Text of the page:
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Second Opinion

Learn about policy issues important to medical schools and teaching hospitals, with Executive Vice President Atul Grover, M.D., Ph.D.

Washington Highlights

Key Briefs Filed in Stem Cell Litigation

March 2, 2012—The federal government submitted its Feb. 27 brief to the U.S. Court of Appeals for the District of Columbia Circuit in the stem cell litigation, Sherley, et al. v. Sebelius, et al.  The Coalition for the Advancement of Medical Research (CAMR) and Genetics Policy Institute also submitted an amicus curiae (friend of the court) brief in support of the government’s position in the case.  AAMC is a founding member of CAMR.

James L. Sherley, M.D., Ph.D., Boston Biomedical Research Institute and Theresa Deisher, Ph.D., Ave Maria Biotechnology Company, filed suit in federal court on July 7, 2009 challenging the guidelines and the federal funding of human Embryonic Stem Cell (hESC) research. The plaintiffs alleged that the guidelines violate the so-called Dickey-Wicker provision that has been included in every Labor-HHS appropriations bill since 1996. Dickey-Wicker prohibits federal funding for research in which embryos are created for research purposes, or human embryos are destroyed, discarded or subject to risk.  Drs. Sherley and Deisher lost in the district court after a short-lived procedural victory.  They now are appealing the verdict in a case many see as eventually headed to the Supreme Court [see Washington Highlights, Sept. 23, 2011].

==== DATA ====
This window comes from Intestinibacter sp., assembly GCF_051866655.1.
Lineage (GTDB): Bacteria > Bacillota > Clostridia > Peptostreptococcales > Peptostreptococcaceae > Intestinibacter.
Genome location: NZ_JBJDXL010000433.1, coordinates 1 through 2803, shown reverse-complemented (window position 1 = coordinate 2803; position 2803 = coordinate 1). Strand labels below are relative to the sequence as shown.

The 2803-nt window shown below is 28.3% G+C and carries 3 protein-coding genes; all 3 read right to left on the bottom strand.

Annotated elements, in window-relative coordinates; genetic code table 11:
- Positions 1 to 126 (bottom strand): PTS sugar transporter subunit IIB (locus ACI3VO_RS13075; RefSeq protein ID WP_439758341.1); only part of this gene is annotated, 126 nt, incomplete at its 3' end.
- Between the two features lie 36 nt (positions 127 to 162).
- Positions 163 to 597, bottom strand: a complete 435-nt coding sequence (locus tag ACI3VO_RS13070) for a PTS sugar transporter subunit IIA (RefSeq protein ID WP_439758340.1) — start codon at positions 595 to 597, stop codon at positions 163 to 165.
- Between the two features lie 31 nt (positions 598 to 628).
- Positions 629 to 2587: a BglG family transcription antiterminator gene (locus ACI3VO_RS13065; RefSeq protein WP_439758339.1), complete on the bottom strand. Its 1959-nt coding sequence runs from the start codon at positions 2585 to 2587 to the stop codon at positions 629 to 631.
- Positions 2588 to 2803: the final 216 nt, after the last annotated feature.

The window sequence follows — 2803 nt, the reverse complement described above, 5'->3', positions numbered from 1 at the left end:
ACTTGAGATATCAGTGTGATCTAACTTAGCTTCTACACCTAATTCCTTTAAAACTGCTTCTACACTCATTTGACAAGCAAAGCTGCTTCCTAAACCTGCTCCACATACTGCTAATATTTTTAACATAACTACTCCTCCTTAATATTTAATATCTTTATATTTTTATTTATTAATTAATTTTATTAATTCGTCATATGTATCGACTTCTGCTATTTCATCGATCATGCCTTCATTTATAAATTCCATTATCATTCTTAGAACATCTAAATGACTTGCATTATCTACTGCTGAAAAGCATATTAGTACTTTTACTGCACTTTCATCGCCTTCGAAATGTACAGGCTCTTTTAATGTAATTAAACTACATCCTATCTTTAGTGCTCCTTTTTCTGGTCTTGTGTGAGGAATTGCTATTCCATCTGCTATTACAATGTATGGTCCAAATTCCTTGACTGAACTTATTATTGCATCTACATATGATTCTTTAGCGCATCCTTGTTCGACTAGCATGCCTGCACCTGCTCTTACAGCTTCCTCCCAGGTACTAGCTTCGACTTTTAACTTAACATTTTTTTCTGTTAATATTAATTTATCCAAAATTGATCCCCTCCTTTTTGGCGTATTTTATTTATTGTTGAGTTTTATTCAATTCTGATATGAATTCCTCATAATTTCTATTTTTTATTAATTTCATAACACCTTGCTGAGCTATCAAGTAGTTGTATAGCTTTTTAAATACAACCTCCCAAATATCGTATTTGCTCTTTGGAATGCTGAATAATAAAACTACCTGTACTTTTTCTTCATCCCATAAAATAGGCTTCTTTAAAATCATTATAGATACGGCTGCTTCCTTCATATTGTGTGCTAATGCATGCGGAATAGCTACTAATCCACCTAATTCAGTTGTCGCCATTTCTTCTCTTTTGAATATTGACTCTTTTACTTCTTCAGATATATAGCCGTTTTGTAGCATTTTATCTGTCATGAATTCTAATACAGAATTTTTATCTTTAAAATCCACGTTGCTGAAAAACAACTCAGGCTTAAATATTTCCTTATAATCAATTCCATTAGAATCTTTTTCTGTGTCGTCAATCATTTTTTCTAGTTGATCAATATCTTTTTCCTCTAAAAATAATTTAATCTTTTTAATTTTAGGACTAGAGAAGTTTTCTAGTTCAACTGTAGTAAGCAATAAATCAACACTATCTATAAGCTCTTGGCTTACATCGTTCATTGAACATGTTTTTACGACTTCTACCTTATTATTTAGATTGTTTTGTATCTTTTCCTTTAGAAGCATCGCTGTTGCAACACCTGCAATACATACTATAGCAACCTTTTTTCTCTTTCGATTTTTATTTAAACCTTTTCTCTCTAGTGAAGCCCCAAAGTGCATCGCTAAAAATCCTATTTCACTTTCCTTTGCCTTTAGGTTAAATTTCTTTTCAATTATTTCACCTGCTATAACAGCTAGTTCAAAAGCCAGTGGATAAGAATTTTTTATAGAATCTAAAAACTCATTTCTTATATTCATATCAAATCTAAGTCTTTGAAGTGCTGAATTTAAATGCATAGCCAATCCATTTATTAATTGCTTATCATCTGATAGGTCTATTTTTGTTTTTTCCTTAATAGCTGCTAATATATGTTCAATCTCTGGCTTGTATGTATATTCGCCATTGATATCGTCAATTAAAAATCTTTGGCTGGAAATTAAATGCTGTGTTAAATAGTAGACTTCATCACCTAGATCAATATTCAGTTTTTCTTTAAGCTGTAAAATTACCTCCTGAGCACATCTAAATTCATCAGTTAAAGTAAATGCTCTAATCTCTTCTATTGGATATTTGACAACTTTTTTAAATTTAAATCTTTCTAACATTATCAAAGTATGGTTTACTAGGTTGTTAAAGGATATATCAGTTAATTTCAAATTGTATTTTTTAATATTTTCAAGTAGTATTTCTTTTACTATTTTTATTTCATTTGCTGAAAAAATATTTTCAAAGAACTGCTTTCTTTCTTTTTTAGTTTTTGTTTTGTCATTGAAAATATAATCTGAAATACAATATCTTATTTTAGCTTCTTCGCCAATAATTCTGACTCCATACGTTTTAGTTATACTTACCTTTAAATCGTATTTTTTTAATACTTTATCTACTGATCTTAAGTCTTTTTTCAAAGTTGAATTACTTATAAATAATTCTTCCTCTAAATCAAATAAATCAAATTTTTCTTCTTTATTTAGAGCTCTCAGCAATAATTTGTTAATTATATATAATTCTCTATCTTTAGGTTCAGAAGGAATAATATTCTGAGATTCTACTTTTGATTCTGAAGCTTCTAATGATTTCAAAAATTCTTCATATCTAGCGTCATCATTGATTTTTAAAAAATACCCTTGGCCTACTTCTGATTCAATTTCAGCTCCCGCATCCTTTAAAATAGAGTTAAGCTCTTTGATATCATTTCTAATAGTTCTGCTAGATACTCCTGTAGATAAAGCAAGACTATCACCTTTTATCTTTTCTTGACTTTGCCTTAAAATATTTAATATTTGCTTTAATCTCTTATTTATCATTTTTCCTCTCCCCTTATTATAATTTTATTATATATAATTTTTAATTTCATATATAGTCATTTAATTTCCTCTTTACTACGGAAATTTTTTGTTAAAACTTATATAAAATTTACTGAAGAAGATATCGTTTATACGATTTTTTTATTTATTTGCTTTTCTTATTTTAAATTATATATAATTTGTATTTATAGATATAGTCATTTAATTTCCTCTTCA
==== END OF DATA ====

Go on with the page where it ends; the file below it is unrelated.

The Justice Department, on behalf of the federal government, stressed that Congress has been fully aware that the Clinton, Bush and Obama administrations have supported hESC research funding.  Congress annually has included the Dickey-Wicker provision, without amendment, with full knowledge of this funding policy and interpretation of the Dickey-Wicker provision, and yet has not sought to limit the bipartisan interpretation of the statute.  The brief argues that the National Institutes of Health’s interpretation of the statute is reasonable and deserves deference. 

Oral arguments in the case are scheduled for April 23.  

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Washington Highlights, a weekly electronic newsletter, features brief updates on the latest legislative and regulatory activities affecting medical schools and teaching hospitals.


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Jason Kleinman
Sr. Legislative Analyst, Govt. Relations
Telephone: 202-903-0806
Email: jkleinman@aamc.org